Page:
Tuesday, January 17, 2006

A Dust Up Over EPA Guidelines

Joel Schwartz writing at TCS Daily has a two part posting dissecting both the environmentalist dissent and junk science over Environmental Protection Agency (EPA) guidelines on very small airborne objects. The issue focuses on the level of fine particulates, termed PM2.5 in agency jargon, that should be considered acceptable on both a daily and annual basis.
Particle Civics: When the Environmental Protection Agency cuts allowable particle pollution levels more than 45 percent, you might expect commendations from environmentalists and the press. You’d be disappointed.
The EPA is recommending dropping the acceptable maximum daily level from 65 ug/m3 down to 35 ug/m3. The annual standard for air quality adopted by the Clinton administration in 1997 would be maintained and a stricter daily standard enforced. The Save the Earth fanatics are upset because in their pursuit of purity, this is not enough.
Could public debate on air pollution be any more absurd? EPA proposes a new standard that would reduce allowable peak PM2.5 levels by 45 percent and that would double the national PM2.5 non-attainment rate. Yet environmentalists call this “status quo” with a straight face, health scientists claim EPA ignored their recommendations, and journalists endorse these false assessments.
Status quo will never be acceptable to the eco-socialistists and the grant funded environmental research community. Why stop at good when perfection is possible?
Faith Based Pollution Standards: The Environmental Protection Agency claims its new more stringent standard will save thousands of additional lives each year. On the other hand, environmentalists and many air pollution researchers claim EPA is killing thousands of people by not clamping down even further. As I detail below, both views are mistaken.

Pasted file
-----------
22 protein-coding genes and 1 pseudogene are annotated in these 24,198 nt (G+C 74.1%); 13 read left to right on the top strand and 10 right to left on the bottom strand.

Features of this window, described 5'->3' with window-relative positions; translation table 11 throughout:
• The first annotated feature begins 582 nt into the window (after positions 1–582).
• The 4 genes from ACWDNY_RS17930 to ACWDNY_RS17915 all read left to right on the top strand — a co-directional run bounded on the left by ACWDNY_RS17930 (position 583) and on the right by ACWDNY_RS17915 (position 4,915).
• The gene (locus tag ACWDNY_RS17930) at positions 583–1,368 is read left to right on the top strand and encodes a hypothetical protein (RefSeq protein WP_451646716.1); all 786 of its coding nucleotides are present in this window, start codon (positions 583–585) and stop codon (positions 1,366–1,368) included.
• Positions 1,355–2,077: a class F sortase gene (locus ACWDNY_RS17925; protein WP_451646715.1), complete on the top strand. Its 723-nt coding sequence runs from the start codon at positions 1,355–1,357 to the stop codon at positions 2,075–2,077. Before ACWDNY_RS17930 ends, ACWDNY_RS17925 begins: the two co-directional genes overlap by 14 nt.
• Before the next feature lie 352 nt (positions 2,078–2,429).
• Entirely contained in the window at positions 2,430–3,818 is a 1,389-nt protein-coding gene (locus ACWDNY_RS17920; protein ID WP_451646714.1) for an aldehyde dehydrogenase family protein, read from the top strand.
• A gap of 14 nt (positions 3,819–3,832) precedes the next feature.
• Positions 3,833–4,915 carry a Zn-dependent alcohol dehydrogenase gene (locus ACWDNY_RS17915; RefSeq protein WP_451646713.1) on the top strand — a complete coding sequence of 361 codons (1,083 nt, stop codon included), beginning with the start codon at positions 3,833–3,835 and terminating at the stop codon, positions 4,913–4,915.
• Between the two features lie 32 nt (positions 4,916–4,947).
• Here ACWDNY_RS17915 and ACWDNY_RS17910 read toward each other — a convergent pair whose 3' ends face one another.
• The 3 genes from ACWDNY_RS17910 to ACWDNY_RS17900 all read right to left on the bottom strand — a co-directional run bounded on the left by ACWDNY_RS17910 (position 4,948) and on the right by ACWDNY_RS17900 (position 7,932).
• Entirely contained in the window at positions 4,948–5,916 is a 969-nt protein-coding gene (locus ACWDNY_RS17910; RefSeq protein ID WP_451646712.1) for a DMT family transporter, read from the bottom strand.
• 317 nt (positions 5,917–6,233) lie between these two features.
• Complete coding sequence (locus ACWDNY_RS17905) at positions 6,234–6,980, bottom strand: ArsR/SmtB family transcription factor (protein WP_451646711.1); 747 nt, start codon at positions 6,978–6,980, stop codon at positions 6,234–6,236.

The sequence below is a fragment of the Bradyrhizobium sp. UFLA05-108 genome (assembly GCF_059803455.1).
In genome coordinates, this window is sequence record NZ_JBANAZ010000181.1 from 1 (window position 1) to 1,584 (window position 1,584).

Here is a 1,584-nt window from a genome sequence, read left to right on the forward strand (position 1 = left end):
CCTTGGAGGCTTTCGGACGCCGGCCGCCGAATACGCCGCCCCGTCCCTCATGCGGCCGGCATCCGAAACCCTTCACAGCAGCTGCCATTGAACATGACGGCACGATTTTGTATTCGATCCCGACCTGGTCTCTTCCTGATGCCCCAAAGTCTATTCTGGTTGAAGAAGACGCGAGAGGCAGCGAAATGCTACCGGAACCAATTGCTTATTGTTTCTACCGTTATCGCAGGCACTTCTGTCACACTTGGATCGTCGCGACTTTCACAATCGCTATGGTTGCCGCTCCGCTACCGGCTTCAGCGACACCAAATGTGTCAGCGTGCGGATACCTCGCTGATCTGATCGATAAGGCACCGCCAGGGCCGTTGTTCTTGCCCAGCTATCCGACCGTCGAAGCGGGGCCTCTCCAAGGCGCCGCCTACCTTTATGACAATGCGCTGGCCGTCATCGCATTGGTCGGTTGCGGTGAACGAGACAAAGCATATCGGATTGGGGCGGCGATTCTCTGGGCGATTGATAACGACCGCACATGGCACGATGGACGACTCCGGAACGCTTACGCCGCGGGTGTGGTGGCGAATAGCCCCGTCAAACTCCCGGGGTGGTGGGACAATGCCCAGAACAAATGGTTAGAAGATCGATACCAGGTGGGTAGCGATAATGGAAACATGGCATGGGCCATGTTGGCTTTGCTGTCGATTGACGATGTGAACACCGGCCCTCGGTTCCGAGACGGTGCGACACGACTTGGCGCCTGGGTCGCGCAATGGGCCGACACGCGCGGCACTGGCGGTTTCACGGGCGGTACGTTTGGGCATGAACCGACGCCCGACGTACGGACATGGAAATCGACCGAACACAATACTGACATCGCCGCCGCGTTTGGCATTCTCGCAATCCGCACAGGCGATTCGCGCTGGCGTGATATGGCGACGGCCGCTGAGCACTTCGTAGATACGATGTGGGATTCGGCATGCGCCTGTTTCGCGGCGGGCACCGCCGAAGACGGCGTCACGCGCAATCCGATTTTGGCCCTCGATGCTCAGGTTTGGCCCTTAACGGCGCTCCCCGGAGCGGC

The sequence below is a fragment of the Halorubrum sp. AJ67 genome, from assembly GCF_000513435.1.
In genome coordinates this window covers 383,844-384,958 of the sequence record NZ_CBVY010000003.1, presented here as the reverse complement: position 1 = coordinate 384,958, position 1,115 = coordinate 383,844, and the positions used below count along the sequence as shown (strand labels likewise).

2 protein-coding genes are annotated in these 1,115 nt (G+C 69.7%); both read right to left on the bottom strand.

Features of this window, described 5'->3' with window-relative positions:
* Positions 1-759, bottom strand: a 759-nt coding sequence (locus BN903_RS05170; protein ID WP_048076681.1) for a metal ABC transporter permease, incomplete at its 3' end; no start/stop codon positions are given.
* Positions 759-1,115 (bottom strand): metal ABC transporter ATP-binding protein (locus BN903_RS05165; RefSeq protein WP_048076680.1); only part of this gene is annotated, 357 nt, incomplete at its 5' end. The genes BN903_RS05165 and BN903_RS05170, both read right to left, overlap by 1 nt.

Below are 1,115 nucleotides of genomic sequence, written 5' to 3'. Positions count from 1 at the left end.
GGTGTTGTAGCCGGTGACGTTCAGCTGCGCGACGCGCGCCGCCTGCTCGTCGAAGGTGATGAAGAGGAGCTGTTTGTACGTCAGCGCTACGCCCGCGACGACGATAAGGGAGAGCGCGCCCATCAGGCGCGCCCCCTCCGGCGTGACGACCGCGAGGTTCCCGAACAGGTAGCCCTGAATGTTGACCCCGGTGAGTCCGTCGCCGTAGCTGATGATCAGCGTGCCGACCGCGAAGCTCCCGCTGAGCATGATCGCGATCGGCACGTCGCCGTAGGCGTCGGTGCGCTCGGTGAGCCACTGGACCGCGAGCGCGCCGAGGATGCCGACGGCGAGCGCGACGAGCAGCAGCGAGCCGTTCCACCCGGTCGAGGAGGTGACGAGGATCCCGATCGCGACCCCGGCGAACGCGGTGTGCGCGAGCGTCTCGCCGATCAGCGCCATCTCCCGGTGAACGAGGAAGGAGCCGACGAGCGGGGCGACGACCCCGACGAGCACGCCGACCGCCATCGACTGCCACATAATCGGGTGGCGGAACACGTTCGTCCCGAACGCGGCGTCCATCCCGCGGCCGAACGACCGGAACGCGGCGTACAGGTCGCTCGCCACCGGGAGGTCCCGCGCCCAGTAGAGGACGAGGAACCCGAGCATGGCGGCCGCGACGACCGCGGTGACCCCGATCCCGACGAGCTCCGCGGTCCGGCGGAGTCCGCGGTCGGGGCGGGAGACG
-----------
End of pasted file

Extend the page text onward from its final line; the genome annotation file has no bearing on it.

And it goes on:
Schwarz points out the methodology problems afflicting so much of the environmental work being presented as science. The two major defects are publication bias and data mining or model selection bias. Both originate from the desire to find significant and meaningful knowledge from statistical analysis of measurements of the complex and dynamic atmosphere, compared to the complex and dynamic health of large populations. The validity of statistical conclusions ultimately depends on the validity and precision of the underlying data.
Thus, the entire PM2.5 regulatory enterprise rests fundamentally on the results of small and inconsistent statistical associations that are likely the spurious result of publication and model-selection biases. The result is unwarranted public fear, an ever-expanding regulatory state, and large amounts of Americans’ income squandered on minute or perhaps non-existent risks.
Simply put, there is no legitimate evidence to indicate that spending millions of dollars enforcing expanded Federal Regulations would have any impact at all on human health. The pursuit of purity is derived from an idealized conception of nature embraced by environmentalists. In reality, nature is pretty messy and all life has evolved to deal with a baseline level of dust in the wind.